Following the success of the August 2020 issue of the Lutheran Theological Journal (LTJ) on what a post-pandemic church may look like, this year the journal’s editorial team produced another themed edition in a similar format, which is out now. The new LTJ is a special on cross-cultural ministry and church life in Australasia. It features, along with a review of Meredith Lake’s book The Bible in Australia, 24 opinion pieces by church workers, who responded to the call for contributions on the overarching theme ‘Developing a multicultural mindset for the LCANZ—from a European migrant church to…’ What those personal reflections unearth is that there is an eagerness to address the opportunities and challenges arising from the changing face of Lutheran churches, schools and other agencies across Australasia.
This issue is of relevance to the whole church and demonstrates that LTJ continues to serve the LCANZ by offering a space where its workers can present a range of views that generate engagement with one another in respectful dialogue.
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Editor, and Associate Dean for Research
In May we published in addition to the regular journal the first supplement to LTJ, focusing on Lutheran education and theology. Here the journal returns to a themed issue presenting personal reflections by workers across the church in Australia, New Zealand, and regionally on a topic of relevance to the contemporary church: developing a multicultural mindset. Lutheranism within Australia and New Zealand has from the very beginnings of colonisation been culturally diverse, shaped by migrants from a range of Scandinavian, northern and central European countries. Racial diversity has been low, however, and until recent decades the church’s membership and leadership has been predominantly white. As historical membership declines, a not insignificant body of First Nations Lutherans, present from the early days, is becoming increasingly visible and requiring full inclusion. At the same time, changes in global migration and refugee intake patterns are opening up mission fields that are racially, culturally and linguistically diverse. Our schools and other agencies are staffed by and serve students, clients, and communities that are multi-racial, multi-faith, and multicultural. These changes raise significant questions for Lutherans in this region. Are our approaches to ministry and mission still fit for purpose? How do we engage in ministry with each other in ways that are respectful and that take us beyond our own biases and privilege? How do we overcome discomfort on all sides and embrace being one people of God when not all of God’s children may be as like us as we are used to? And, perhaps more painful to ask: what barriers have we put in place through well-intentioned practices that result in different people and their voices being excluded?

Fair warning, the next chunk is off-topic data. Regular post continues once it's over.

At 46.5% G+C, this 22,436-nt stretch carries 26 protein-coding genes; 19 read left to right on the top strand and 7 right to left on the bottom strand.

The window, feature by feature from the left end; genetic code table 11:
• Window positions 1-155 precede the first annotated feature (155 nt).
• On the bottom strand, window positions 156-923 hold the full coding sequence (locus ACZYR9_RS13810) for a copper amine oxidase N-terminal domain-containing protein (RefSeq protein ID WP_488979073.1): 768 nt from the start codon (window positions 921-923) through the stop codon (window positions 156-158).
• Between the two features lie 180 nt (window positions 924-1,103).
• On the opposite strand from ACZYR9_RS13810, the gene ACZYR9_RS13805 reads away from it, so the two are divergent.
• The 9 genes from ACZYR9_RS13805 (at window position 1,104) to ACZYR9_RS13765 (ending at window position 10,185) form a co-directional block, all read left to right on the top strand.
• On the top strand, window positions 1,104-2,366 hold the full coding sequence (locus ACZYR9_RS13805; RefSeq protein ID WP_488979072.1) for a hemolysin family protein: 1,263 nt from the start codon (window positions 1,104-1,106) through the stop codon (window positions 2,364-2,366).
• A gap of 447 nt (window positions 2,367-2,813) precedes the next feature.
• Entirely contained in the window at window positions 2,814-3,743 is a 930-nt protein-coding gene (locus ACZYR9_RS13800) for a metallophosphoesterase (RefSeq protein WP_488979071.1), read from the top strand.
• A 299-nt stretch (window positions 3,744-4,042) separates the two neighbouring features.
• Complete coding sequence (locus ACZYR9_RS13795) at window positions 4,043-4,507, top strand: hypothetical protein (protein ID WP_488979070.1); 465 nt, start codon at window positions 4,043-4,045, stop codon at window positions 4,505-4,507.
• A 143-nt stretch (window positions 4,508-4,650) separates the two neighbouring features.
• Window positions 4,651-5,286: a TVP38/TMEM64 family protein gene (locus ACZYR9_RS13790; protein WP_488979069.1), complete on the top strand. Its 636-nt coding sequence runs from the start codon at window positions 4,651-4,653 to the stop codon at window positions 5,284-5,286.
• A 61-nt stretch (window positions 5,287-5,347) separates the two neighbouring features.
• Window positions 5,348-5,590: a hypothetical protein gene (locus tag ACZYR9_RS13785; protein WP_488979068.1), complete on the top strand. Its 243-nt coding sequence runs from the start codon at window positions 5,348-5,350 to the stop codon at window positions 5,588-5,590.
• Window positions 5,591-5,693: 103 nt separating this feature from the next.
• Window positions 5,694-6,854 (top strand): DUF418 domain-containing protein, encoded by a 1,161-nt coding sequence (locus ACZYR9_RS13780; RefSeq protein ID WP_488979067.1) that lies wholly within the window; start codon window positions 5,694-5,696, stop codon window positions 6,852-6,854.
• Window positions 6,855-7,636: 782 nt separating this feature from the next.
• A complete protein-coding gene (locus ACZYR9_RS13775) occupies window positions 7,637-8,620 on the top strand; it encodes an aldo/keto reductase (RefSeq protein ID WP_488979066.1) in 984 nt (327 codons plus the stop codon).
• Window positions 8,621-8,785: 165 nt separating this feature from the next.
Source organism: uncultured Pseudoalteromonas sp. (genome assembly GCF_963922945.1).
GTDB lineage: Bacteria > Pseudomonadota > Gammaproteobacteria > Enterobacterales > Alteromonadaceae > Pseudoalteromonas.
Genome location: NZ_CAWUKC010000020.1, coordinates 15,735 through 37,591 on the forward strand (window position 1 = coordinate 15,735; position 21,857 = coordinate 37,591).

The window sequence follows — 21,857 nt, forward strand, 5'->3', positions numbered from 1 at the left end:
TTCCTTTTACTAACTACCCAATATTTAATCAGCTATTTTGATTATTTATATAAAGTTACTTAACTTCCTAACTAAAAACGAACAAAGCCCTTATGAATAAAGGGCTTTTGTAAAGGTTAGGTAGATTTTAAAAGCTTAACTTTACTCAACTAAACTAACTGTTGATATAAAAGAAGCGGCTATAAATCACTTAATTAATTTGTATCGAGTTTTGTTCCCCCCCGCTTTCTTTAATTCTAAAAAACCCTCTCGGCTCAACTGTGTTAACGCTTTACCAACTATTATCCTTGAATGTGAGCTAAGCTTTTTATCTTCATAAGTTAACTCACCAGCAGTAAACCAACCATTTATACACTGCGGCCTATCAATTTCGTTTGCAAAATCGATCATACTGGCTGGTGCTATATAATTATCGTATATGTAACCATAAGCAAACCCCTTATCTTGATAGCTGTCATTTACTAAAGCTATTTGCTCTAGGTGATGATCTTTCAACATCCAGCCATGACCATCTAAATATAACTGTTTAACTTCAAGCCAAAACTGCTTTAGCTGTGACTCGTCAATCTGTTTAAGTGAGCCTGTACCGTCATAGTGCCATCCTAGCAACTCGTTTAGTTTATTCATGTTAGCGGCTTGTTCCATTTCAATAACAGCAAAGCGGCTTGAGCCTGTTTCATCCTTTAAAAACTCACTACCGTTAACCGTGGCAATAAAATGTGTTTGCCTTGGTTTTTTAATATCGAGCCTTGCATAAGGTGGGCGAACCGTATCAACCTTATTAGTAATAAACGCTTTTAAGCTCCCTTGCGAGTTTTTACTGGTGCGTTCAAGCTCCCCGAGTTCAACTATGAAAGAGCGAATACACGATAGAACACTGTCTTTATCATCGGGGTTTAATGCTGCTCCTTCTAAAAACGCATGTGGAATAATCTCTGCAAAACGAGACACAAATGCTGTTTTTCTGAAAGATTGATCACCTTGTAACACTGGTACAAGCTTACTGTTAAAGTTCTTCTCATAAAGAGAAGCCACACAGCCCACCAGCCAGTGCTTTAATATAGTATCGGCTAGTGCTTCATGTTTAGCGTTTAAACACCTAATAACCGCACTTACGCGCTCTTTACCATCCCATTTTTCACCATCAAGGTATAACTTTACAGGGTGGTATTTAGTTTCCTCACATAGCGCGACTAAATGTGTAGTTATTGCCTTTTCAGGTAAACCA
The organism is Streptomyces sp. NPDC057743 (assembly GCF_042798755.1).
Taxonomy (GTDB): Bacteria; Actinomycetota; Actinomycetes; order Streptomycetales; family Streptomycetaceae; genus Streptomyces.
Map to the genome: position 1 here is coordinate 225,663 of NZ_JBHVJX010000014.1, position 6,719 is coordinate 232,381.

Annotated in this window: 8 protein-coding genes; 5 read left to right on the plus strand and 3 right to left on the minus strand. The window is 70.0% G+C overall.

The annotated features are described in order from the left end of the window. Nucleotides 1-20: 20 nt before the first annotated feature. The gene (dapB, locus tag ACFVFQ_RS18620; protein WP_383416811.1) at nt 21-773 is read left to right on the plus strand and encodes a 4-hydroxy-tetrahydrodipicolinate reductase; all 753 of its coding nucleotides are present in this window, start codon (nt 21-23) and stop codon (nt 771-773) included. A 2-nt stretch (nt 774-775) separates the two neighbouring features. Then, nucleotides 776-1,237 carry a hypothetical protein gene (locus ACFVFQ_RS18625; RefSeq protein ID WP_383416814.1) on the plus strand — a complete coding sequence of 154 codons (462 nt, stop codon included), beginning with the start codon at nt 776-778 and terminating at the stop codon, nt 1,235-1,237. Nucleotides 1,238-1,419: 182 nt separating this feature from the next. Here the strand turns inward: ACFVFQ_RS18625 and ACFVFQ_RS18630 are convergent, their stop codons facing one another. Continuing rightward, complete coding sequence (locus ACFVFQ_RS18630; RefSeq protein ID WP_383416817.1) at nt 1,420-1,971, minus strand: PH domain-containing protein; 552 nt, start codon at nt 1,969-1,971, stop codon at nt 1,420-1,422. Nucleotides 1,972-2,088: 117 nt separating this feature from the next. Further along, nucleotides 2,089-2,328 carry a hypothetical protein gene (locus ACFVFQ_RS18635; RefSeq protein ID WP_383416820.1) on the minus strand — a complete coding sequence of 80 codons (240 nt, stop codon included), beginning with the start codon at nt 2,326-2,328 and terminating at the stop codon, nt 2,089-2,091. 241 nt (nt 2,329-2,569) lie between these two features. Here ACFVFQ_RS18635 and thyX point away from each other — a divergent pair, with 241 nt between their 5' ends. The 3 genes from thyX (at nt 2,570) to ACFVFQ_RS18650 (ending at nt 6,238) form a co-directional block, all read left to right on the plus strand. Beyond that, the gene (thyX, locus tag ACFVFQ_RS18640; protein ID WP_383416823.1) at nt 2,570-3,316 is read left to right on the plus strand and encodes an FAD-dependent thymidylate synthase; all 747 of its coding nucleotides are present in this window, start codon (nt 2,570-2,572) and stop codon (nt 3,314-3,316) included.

These are all difficult questions that may not be easy to resolve or that may reveal to us disquieting truths about ourselves. And yet what the personal reflections by LCANZ church workers gathered here reveal is a common and deep desire to step into this sometimes confronting space as people of Christ called to care for all people and to share the gospel through love. There is much to think about here, including the insight that Lutheranism in Australasia is witnessing its own Pentecost moment.
This issue concludes with a review of Meredith Lake’s award-winning book, The Bible in Australia. As the reviewer shares, in this stimulating work Lake expands our view of the role of the bible in Australian history, viewing it through three particular lenses: as an artifact that is cultural, theological, and globalising (multi-author, multilingual and multicultural).
Throughout the issue we use a variety of terms to refer to our Aboriginal brothers and sisters in Christ. In consultation with Indigenous scholars about current best practice, their preference is to refer to themselves as peoples of the First Nations. This throws another element into the challenge of being a multicultural church. It acknowledges that the majority of historical LCANZ members are migrants to their country and challenges those of us who are not First Nations Lutherans to ask how as a church we have accommodated ourselves to their culture.
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